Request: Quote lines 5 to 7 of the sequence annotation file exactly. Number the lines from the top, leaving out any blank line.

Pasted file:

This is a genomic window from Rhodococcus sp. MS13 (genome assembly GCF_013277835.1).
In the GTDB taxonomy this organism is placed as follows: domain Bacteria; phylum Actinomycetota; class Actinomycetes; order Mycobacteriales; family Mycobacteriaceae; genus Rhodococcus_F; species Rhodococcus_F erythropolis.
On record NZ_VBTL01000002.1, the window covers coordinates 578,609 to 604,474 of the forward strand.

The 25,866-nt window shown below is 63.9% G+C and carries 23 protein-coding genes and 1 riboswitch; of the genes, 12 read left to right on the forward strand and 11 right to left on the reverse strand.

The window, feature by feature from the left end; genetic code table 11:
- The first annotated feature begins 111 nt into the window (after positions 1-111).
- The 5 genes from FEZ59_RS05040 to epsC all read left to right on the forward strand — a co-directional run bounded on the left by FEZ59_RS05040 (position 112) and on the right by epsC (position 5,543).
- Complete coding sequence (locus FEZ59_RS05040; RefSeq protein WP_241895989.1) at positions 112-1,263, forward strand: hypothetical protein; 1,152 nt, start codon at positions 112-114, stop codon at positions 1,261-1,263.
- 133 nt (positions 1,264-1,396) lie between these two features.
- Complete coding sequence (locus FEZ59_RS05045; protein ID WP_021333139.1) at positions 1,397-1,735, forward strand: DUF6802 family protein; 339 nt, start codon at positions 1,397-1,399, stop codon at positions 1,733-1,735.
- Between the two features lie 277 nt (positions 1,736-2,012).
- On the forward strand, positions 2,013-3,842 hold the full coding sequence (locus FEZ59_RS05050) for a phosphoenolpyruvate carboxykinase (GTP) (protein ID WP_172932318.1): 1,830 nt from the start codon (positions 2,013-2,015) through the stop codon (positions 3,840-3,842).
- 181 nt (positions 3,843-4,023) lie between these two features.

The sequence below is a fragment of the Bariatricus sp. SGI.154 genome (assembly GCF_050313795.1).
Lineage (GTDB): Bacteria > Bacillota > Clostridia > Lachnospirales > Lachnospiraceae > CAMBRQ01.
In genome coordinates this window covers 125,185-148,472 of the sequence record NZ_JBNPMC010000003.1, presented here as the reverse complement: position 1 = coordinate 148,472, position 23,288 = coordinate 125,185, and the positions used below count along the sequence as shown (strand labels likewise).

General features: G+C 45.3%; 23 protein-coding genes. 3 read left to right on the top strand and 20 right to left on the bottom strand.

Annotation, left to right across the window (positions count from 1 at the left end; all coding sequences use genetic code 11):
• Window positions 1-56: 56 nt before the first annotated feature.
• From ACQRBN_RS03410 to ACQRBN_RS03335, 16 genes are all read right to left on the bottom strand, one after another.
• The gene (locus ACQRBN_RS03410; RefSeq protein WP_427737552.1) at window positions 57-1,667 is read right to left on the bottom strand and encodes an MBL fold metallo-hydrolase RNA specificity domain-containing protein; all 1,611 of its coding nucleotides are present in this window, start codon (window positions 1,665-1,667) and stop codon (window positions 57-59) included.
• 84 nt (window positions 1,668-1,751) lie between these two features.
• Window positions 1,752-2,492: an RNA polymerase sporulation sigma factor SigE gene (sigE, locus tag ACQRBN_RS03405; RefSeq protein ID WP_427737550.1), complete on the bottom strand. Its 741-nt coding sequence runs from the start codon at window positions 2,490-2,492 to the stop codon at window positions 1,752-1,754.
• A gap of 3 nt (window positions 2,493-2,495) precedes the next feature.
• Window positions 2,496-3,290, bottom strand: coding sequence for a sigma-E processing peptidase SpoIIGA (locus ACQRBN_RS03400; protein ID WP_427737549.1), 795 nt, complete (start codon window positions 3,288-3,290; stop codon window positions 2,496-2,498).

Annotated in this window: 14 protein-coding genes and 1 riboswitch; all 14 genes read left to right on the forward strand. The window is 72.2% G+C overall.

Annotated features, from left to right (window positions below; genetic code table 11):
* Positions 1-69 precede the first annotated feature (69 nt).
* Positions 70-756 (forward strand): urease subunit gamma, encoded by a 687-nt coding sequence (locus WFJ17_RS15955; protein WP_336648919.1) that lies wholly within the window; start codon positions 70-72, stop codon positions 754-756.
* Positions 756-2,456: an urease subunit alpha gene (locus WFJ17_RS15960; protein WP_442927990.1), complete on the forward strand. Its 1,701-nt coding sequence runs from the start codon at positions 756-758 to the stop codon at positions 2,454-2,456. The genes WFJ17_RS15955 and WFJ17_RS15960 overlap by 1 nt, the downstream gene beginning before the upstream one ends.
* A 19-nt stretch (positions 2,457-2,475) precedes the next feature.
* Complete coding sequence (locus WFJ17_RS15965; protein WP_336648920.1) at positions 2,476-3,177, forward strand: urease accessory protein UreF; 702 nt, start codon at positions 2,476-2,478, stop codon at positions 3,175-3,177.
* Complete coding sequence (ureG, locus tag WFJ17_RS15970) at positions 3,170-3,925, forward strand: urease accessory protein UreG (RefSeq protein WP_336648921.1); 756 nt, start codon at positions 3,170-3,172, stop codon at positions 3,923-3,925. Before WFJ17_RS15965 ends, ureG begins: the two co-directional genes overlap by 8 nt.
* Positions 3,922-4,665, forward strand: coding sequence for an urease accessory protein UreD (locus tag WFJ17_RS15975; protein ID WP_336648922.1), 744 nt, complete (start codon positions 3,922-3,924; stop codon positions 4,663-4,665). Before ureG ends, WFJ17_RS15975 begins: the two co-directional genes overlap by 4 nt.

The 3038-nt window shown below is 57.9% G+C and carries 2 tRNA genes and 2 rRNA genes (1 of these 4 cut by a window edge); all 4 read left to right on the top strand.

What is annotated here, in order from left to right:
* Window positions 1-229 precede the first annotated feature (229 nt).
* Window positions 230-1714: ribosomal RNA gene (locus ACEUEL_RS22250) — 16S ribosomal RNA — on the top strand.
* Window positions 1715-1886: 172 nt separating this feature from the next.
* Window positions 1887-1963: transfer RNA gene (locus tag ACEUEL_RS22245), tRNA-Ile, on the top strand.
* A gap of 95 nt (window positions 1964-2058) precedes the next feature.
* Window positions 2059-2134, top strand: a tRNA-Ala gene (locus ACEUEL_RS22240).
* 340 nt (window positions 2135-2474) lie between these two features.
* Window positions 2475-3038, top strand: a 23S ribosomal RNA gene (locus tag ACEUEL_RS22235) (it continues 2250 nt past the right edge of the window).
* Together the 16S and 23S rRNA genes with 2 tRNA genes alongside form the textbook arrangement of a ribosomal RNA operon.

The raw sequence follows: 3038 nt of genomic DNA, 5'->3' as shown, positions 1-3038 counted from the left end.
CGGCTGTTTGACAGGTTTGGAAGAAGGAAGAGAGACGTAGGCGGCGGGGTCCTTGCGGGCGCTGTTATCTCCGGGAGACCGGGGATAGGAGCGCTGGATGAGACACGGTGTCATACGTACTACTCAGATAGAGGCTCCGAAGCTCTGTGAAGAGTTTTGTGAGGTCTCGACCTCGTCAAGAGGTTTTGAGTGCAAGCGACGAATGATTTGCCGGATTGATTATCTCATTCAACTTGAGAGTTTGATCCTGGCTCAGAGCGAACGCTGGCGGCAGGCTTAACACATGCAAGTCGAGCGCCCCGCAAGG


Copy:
The window, feature by feature from the left end; genetic code table 11:
- The first annotated feature begins 111 nt into the window (after positions 1-111).
- The 5 genes from FEZ59_RS05040 to epsC all read left to right on the forward strand — a co-directional run bounded on the left by FEZ59_RS05040 (position 112) and on the right by epsC (position 5,543).